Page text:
Just like the morning coat, some waistcoats feature silk ribbon edging / piping / braiding. Although it is extremely rare nowadays, I think it looks splendid.
Tone-In-Tone Double Breasted Waistcoat with Silk Piping & Silver Watch Chain
In case you want to be a little more extravagant, you might consider getting a slip. A slip gives the impression of piping or trimming along the visible waistcoat edge. It looks very elegant, and lately I have spotted it quite a few times, especially at the Royal Wedding of the Duke and Duchess of Cambridge. The fashion of wearing a slip dates back to the 19thcentury, when fashionable men sometimes wore two contrasting waistcoats at the time.
Single Breasted Black Waistcoat with Slip and Albert Watch Chain
Bernard Wolf with Double Vest in 1823 by Sophie Rude
This fashion was particularly popular during the French Restoration (1814 -1848). In the painting by Sophie Rude, you can see the actor Bernard Wolf wearing a cream and red waistcoat. It was painted between 1819 and 1823.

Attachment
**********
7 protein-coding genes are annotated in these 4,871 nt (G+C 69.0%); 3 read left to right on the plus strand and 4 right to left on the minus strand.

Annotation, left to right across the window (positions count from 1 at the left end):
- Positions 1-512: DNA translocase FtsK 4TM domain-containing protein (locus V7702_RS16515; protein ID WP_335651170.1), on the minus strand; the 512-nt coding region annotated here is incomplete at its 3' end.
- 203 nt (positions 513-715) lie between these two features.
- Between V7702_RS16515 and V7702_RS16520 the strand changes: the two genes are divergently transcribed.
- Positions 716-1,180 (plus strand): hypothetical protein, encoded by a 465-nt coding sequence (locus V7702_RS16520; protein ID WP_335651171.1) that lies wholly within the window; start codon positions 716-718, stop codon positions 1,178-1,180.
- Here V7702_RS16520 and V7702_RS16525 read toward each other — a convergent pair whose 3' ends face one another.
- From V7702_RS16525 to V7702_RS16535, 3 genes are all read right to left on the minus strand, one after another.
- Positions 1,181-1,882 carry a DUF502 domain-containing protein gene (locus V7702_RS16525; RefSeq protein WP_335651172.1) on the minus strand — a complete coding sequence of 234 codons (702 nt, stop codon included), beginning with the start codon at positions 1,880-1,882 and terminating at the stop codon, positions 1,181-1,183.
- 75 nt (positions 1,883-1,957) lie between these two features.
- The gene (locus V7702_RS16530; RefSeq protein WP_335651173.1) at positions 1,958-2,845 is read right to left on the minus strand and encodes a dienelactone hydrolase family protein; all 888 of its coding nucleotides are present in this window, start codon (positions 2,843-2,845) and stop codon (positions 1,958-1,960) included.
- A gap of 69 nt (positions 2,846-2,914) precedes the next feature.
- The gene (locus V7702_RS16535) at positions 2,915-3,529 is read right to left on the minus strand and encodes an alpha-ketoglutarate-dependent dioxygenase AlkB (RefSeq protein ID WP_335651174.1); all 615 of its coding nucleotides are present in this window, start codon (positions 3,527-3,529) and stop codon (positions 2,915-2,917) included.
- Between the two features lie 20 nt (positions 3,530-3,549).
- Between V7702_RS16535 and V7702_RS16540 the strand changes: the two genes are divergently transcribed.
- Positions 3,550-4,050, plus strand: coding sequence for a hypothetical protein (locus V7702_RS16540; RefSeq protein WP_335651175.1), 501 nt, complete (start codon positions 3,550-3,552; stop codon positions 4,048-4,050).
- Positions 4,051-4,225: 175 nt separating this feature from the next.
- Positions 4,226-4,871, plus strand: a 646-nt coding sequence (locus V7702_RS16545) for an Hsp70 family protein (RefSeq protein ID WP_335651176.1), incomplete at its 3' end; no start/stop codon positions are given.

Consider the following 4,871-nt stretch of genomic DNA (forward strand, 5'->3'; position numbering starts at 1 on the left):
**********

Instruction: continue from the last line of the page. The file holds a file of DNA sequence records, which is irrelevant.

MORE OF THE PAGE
The slip itself is usually made of two pieces of Marcella cotton fabric with buttonholes that are attached on the inside of your waistcoat; a one –piece version exist as well. In order to wear a slip, your waistcoat will need additional buttons on the inside which can be added very easily.
Single Breasted Charcoal Morning Vest with Slip
However, in order to really make it look decent, you will have to get it done by a reputable tailor. The tailor needs to see and measure your waistcoat so the slip harmonizes perfectly with the waistcoat. In London you should not have a problem to find a tailor who makes these. Otherwise, you may contact Ede & Ravenscroft – I know they make slips, but be prepared to mail them your waistcoat. Alternatively, you could ask your local tailor or alterations tailor to make a slip for you.